For an event as horrifying, monumental, and well-known as the Rwandan genocide, the subject has rarely been explored in fiction. While many brilliant and sobering nonfiction accounts of it have been written and filmed (Hotel Rwanda, We Wish to Inform You That Tomorrow We Will Be Killed Along With Our Families, etc.), there are only a few novels that address it directly (Scholastique Mukasonga’s Our Lady of the Nile being the most prominent of them). And so it was with great anticipation that I started reading Gael Faye’s profoundly moving debut novel, Petit Pays.
But one of the interesting things about Petit Pays is that it is not about Rwanda. Instead, it is set in Burundi—a country located directly to the south of Rwanda and which shares its same cultural Hutu/Tutsi demographic. Burundi bore witness to the same political and cultural horrors that Rwanda suffered, and yet its story has been neglected in the West, overshadowed by the colossal terror of its neighbor to the north. Revolution, turmoil, terror, and genocide have plagued the country since its independence in 1959, and the figures of the casualties involved throughout the numerous Tutsi massacres are staggering. As such, the novel provides a much needed cultural perspective on the deeply tragic events that have occurred with such frequency in the region.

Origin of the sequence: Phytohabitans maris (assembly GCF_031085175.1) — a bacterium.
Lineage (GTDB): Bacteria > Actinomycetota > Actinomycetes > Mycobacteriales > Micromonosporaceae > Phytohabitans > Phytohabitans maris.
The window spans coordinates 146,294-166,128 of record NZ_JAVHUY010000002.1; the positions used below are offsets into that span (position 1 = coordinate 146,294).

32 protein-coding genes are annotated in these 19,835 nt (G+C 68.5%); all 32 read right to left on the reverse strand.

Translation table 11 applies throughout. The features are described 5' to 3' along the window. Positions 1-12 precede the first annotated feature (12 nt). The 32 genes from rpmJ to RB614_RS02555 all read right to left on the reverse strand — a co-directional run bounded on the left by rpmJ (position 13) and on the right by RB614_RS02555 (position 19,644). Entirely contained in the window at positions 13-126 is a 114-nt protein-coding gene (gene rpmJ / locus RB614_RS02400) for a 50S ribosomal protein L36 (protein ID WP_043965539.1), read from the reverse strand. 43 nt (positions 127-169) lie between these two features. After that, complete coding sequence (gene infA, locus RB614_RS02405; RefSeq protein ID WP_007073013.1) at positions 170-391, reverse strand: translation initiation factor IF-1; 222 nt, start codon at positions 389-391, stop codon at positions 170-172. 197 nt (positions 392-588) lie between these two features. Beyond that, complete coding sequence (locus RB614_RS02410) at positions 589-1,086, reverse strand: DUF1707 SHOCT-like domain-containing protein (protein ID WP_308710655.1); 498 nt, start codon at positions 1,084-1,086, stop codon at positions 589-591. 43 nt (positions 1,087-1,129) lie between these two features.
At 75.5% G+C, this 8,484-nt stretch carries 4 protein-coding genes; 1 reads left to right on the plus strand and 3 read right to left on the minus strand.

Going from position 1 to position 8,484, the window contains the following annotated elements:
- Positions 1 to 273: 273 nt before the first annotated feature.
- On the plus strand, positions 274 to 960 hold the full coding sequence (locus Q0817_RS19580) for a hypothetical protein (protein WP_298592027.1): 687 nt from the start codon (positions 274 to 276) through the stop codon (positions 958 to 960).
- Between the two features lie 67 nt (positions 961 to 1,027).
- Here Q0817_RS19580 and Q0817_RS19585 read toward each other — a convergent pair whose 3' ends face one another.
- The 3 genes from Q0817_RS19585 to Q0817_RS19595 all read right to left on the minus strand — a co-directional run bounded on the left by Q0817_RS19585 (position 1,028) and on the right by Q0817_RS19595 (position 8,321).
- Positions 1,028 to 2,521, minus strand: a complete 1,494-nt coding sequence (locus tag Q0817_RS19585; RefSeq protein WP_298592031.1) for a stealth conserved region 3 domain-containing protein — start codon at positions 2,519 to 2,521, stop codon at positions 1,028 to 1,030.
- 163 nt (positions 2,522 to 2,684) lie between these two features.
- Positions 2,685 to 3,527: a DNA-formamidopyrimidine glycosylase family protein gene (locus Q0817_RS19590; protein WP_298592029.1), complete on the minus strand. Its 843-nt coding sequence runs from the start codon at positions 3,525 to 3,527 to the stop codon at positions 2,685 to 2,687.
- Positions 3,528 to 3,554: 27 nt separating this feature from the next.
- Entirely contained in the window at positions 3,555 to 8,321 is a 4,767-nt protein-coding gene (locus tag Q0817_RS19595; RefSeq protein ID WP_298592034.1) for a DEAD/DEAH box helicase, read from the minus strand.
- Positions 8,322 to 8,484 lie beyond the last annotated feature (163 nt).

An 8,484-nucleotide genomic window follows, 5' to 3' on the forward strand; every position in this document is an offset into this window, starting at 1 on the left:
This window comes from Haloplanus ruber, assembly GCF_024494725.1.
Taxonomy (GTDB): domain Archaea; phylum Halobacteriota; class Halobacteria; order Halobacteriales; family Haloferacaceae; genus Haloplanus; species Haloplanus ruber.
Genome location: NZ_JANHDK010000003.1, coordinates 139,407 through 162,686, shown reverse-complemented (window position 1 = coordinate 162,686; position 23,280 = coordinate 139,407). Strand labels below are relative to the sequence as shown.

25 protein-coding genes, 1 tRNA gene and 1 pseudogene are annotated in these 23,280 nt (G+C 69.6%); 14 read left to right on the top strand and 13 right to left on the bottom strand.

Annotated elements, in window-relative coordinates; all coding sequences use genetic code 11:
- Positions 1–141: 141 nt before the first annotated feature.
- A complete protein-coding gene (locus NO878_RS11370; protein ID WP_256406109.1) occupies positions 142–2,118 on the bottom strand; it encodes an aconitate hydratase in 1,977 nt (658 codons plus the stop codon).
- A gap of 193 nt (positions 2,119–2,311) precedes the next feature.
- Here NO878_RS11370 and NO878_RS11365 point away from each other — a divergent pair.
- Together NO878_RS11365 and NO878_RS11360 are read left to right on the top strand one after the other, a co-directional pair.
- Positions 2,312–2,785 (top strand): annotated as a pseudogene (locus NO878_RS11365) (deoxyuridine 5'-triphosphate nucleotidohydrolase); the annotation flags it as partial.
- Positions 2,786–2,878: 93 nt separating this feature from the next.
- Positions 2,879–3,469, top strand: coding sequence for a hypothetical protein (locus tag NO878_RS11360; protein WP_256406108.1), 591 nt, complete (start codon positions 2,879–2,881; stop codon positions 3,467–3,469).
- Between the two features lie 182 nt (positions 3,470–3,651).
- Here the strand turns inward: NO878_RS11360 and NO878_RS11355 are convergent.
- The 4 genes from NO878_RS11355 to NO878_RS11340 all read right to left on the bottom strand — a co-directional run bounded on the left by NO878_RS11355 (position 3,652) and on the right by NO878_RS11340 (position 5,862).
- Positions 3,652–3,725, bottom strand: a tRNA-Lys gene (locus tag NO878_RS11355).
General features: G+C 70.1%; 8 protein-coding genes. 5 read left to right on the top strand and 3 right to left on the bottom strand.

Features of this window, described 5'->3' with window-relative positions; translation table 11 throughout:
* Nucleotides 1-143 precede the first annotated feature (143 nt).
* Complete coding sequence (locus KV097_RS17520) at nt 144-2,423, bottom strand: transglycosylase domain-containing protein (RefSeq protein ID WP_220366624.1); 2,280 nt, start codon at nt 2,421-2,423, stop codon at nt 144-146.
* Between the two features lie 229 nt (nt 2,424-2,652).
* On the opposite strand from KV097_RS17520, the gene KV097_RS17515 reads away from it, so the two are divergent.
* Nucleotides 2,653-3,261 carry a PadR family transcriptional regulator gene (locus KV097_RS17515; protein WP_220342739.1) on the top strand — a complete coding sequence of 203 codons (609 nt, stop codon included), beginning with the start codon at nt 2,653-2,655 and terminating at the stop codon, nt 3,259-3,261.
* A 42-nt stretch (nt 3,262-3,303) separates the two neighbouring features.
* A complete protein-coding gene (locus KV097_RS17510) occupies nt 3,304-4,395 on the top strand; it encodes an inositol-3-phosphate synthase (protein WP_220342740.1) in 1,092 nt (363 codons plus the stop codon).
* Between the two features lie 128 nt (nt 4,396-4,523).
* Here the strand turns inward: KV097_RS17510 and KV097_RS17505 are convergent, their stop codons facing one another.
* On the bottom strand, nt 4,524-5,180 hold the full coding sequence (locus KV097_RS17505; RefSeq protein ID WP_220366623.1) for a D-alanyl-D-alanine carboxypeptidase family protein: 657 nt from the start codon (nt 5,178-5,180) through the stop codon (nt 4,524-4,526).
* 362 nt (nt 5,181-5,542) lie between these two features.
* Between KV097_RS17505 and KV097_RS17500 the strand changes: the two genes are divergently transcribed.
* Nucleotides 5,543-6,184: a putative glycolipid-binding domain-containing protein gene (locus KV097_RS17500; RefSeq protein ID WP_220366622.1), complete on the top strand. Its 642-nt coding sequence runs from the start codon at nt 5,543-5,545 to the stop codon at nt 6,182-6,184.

Petit pays tells the story of a young boy growing up in a period of relative peace in Burundi. The first democratic elections have been held, and everyone is excited at the prospect of prosperous times ahead. However, a coup d’etat sends the country into a tailspin; and as the massacres to the north begin to spread south, this young boy loses his innocence and watches as loved ones lose their homes, their identities, and in many cases, their lives.
Beautifully written, heartfelt without ever being sentimental, Petit pays is a magnificent debut novel—and perhaps the best of this year’s rentrée littéraire.
Petit Pays, a novel by Gael Faye, J’ai lu (Grasset)